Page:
No revolution corresponding to contemporary genomics has occurred in proteomics, but there are many companies working on new proteomics technologies, including Seer (SEER), QuantumSI (QSI) and Nautilus (NAUT), among others.
The development of high-throughput proteomics analysis will be a critical weapon in the drug discovery process, enabling biopharma companies to narrow the list of drug candidates before advancing to further and more expensive stages in the development process.
A further dimension of proteomics is precise high-resolution protein visualization and imaging, which permits a more precise evaluation of the ways in which the proteome will interact with potential drug candidates. Novel technologies such as cryogenic electron microscopy are playing a role here.
Working With the Data: Computational Biology
Beyond the understanding of the underlying genetics and proteomics, so-called “dry” research presents the prospect of replacing early stage lab work with high-intensity computer modelling. Big data in general offers the possibility of using superhuman intelligence to identify patterns that would elude human observers.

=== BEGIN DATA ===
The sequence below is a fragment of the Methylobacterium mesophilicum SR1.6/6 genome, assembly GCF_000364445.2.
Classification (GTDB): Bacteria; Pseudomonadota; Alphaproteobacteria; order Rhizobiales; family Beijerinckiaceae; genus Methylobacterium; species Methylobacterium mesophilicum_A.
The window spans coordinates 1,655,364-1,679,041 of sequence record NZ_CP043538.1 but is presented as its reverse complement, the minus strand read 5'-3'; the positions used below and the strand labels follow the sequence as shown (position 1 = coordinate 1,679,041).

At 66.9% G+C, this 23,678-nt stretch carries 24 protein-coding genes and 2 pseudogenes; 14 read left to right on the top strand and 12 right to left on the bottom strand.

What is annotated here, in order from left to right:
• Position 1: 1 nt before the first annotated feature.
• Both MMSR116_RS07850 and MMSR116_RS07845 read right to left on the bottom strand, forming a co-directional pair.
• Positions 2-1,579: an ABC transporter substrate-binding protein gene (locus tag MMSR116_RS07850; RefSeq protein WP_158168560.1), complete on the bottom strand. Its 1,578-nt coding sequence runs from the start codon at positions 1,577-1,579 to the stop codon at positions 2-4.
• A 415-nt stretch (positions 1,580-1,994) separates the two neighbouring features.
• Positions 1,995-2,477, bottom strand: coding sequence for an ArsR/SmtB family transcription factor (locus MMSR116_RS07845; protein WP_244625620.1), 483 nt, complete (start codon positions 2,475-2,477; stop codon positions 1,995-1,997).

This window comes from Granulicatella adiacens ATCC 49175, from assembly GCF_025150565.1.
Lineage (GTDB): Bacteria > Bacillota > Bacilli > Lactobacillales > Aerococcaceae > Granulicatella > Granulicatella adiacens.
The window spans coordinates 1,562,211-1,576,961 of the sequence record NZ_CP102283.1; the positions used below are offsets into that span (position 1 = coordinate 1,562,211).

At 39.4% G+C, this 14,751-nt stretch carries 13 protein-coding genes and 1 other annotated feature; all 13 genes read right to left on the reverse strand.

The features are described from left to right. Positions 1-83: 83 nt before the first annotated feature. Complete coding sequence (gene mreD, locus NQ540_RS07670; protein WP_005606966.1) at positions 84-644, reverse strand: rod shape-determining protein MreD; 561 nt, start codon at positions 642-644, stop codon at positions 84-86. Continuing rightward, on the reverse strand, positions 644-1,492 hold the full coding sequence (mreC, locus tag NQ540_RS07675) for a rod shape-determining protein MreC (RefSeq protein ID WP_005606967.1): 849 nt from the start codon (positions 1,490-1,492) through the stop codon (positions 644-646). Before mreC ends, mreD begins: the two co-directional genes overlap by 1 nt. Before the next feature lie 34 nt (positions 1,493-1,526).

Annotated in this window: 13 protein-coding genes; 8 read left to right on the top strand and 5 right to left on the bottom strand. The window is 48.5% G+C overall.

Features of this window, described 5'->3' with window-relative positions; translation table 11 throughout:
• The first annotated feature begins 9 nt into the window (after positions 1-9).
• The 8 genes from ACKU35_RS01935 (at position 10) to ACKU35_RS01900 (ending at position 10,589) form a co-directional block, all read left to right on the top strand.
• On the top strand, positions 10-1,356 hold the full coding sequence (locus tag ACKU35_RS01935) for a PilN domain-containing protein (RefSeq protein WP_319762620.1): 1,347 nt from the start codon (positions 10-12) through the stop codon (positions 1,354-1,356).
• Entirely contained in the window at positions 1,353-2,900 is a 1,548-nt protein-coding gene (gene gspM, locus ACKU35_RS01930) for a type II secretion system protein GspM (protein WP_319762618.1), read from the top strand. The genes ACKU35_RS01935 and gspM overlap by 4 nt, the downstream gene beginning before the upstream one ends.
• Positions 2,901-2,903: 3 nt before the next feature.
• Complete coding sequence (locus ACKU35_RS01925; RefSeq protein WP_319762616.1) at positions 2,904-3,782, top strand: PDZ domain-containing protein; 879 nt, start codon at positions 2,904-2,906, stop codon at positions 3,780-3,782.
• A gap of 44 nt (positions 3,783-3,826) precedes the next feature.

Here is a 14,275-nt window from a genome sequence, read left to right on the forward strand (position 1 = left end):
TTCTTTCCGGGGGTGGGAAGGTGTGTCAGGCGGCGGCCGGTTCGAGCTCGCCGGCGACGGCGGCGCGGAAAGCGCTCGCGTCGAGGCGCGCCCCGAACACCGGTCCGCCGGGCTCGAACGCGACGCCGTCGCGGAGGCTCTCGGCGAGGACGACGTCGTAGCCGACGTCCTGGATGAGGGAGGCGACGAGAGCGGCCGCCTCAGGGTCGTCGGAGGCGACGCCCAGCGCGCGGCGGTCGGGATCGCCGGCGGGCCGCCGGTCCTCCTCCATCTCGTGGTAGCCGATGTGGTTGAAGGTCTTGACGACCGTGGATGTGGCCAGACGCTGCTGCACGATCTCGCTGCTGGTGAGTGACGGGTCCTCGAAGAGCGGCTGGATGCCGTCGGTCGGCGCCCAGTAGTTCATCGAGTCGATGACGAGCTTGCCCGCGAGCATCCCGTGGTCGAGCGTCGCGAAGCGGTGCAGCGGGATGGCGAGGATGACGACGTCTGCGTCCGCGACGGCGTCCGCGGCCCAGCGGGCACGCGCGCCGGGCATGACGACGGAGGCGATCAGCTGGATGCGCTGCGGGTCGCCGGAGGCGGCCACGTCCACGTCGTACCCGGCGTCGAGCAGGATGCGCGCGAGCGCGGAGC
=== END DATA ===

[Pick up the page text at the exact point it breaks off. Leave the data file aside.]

Schrodinger (SDGR), for example, uses proprietary software to crunch genomic and proteomic data in order to come up with new molecules of interest; Certara (CERT) and Simulations Plus (SLP) offer similar tools for discovery.
Other companies, such as Recursion Pharmaceuticals (RXRX), which uses one of the world’s most powerful supercomputers for this purpose, combine “dry” and “wet” research under the same roof.
Why We’re In The Early Innings
With all the progress made in genomic and proteomic analysis and all the growth in computing power over the past two decades, why are we just at the beginning of tech-enabled transformation of drug discovery and testing?